We're unable to sign you in at this time. Please try again in a few minutes.
We were able to sign you in, but your subscription(s) could not be found. Please try again in a few minutes.
There may be a problem with your account. Please contact the AMA Service Center to resolve this issue.
Contact the AMA Service Center:
Telephone: 1 (800) 262-2350 or 1 (312) 670-7827  *   Email: subscriptions@jamanetwork.com
Error Message ......
Article |

Pediatric Injury Hospitalization in Hispanic Children and Non-Hispanic White Children in Southern California

Phyllis F. Agran, MD, MPH; Diane G. Winn, RN, MPH; Craig L. Anderson, DHSc, MPH; Celeste P. Del Valle
Arch Pediatr Adolesc Med. 1996;150(4):400-406. doi:10.1001/archpedi.1996.02170290066011.
Text Size: A A A
Published online


Objective:  To compare the incidence and causes of injury requiring hospitalization or resulting in death or both between Hispanic children and non-Hispanic white children.

Design:  Population-based surveillance of children younger than 15 years residing in eight Orange County cities and communities who were hospitalized or died of injuries sustained during 1991 and 1992.

Setting:  Eight hospitals and the coroner's office in central Orange County, California.

Participants:  Study population was 213 906 children residing in the study area. Forty-nine percent were Hispanic, 37% were non-Hispanic white, 12% were Asian or Pacific Islander, and 3% were of other racial origin.

Results:  A total of 1361 severe injuries were identified (crude annual rate was 318 per 100 000 population). The crude incidence rate ratio comparing Hispanics and nonHispanic whites was 1.82. After adjustment for census block group, Hispanic children had a 60% higher injury rate and incidence rate ratios of more than 2 for pedestrian injuries, asphyxia, aspirations, foreign-body ingestions, and poisonings.

Conclusions:  Hispanic children had higher injury rates than non-Hispanic white children, even when controlling for census block group. These rate differences may be related to differences in exposure to various causes of injury, injury prevention practices, parenting practices, family size, and language. Injury rate differences by ethnicity that address specific injury hazards must be explored to guide prevention efforts. More culturally and linguistically appropriate interventions are needed to provide injury prevention programs to the Hispanic population.(Arch Pediatr Adolesc Med. 1996;150:400-406)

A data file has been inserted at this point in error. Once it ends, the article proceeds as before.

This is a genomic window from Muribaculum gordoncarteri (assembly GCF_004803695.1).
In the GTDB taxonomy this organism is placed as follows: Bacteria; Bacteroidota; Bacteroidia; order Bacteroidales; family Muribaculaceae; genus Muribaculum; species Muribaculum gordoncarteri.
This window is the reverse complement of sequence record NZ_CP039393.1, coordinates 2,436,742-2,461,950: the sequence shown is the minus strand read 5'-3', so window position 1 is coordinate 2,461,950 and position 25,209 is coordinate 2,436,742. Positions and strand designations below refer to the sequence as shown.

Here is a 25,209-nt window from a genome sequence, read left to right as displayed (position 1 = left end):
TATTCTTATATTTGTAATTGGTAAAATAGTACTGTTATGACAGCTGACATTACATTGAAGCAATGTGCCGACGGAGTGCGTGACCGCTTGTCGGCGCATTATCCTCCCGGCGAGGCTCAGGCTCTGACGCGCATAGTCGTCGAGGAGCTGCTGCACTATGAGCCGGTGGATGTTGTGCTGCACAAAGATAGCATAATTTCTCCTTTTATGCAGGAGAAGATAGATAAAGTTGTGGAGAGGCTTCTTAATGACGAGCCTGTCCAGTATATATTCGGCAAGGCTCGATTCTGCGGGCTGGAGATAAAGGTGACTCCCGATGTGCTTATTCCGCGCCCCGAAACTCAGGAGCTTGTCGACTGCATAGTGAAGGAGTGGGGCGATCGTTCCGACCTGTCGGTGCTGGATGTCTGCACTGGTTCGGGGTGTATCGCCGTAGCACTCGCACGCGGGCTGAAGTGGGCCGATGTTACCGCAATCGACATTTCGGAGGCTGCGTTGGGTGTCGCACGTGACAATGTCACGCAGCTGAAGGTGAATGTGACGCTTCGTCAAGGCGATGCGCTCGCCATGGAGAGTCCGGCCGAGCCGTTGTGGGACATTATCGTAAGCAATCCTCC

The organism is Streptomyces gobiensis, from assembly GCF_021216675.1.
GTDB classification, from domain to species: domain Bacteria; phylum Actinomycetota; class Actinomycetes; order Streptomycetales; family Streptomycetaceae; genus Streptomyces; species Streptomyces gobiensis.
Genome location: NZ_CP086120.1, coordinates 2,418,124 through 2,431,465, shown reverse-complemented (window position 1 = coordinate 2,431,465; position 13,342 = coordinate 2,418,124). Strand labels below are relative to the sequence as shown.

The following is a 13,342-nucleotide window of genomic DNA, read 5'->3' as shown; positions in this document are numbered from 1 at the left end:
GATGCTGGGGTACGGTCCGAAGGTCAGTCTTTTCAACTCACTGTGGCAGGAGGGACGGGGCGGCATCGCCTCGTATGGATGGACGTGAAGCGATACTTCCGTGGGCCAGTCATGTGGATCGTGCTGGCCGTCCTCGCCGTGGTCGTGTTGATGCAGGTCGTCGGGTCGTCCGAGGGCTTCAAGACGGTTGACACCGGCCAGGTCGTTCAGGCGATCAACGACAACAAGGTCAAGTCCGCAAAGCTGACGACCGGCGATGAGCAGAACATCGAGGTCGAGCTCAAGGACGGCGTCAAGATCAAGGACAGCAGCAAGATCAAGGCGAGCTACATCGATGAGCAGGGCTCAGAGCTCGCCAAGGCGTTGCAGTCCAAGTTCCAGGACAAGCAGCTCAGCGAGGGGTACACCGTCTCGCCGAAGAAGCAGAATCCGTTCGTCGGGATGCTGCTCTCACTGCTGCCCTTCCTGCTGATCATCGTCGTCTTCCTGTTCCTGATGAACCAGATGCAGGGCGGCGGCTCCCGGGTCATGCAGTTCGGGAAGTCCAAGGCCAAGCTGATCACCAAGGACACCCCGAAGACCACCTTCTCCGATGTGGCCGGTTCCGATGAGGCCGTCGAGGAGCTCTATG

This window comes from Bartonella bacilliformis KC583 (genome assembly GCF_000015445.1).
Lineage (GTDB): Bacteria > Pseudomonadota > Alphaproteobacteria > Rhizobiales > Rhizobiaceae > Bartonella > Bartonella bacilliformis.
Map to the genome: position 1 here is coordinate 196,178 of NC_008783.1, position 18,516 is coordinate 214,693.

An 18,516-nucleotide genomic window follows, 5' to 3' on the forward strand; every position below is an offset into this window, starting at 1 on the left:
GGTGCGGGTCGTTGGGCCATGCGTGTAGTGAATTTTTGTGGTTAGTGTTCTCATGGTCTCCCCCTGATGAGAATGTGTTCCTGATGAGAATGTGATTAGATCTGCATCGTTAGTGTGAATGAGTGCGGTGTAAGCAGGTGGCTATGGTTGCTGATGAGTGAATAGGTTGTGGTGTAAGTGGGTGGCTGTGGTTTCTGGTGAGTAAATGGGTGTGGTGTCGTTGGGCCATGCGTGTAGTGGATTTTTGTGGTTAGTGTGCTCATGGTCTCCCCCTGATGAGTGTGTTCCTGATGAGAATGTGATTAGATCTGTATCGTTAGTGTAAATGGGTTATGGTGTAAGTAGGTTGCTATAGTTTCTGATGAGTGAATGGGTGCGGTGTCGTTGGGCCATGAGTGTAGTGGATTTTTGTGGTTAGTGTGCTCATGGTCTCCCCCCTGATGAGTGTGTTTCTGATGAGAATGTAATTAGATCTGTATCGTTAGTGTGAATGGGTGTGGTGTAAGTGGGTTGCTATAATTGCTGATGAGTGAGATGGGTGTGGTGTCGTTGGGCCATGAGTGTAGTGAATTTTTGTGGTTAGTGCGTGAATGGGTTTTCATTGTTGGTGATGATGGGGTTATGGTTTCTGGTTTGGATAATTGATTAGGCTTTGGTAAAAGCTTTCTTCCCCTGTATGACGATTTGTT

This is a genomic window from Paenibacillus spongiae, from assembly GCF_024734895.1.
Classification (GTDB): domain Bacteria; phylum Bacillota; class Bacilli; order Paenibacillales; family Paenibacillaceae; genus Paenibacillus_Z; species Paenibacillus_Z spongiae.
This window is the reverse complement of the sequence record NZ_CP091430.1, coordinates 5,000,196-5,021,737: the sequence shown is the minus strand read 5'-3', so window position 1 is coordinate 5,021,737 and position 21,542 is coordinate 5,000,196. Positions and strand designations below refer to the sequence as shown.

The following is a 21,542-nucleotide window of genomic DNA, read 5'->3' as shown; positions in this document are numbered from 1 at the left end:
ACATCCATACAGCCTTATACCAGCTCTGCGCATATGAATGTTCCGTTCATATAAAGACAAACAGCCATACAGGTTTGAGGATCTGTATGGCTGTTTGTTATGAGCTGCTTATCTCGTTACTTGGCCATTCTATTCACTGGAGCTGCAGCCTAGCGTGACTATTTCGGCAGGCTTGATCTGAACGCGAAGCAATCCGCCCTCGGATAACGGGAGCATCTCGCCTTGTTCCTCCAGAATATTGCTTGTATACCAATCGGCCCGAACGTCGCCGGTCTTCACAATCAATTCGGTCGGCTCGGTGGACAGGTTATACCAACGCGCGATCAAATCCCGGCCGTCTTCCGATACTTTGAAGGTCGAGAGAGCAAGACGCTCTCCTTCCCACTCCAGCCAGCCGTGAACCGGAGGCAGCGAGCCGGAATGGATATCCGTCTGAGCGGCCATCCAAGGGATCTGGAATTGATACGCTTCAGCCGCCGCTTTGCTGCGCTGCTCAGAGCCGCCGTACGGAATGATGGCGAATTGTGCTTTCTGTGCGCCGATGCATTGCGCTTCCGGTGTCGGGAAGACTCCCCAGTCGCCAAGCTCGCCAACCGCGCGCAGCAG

Sign in

Purchase Options

• Buy this article
• Subscribe to the journal
• Rent this article ?





Also Meets CME requirements for:
Browse CME for all U.S. States
Accreditation Information
The American Medical Association is accredited by the Accreditation Council for Continuing Medical Education to provide continuing medical education for physicians. The AMA designates this journal-based CME activity for a maximum of 1 AMA PRA Category 1 CreditTM per course. Physicians should claim only the credit commensurate with the extent of their participation in the activity. Physicians who complete the CME course and score at least 80% correct on the quiz are eligible for AMA PRA Category 1 CreditTM.
Note: You must get at least of the answers correct to pass this quiz.
Please click the checkbox indicating that you have read the full article in order to submit your answers.
Your answers have been saved for later.
You have not filled in all the answers to complete this quiz
The following questions were not answered:
Sorry, you have unsuccessfully completed this CME quiz with a score of
The following questions were not answered correctly:
Commitment to Change (optional):
Indicate what change(s) you will implement in your practice, if any, based on this CME course.
Your quiz results:
The filled radio buttons indicate your responses. The preferred responses are highlighted
For CME Course: A Proposed Model for Initial Assessment and Management of Acute Heart Failure Syndromes
Indicate what changes(s) you will implement in your practice, if any, based on this CME course.


Some tools below are only available to our subscribers or users with an online account.

0 Citations

Sign in

Purchase Options

• Buy this article
• Subscribe to the journal
• Rent this article ?

Related Content

Customize your page view by dragging & repositioning the boxes below.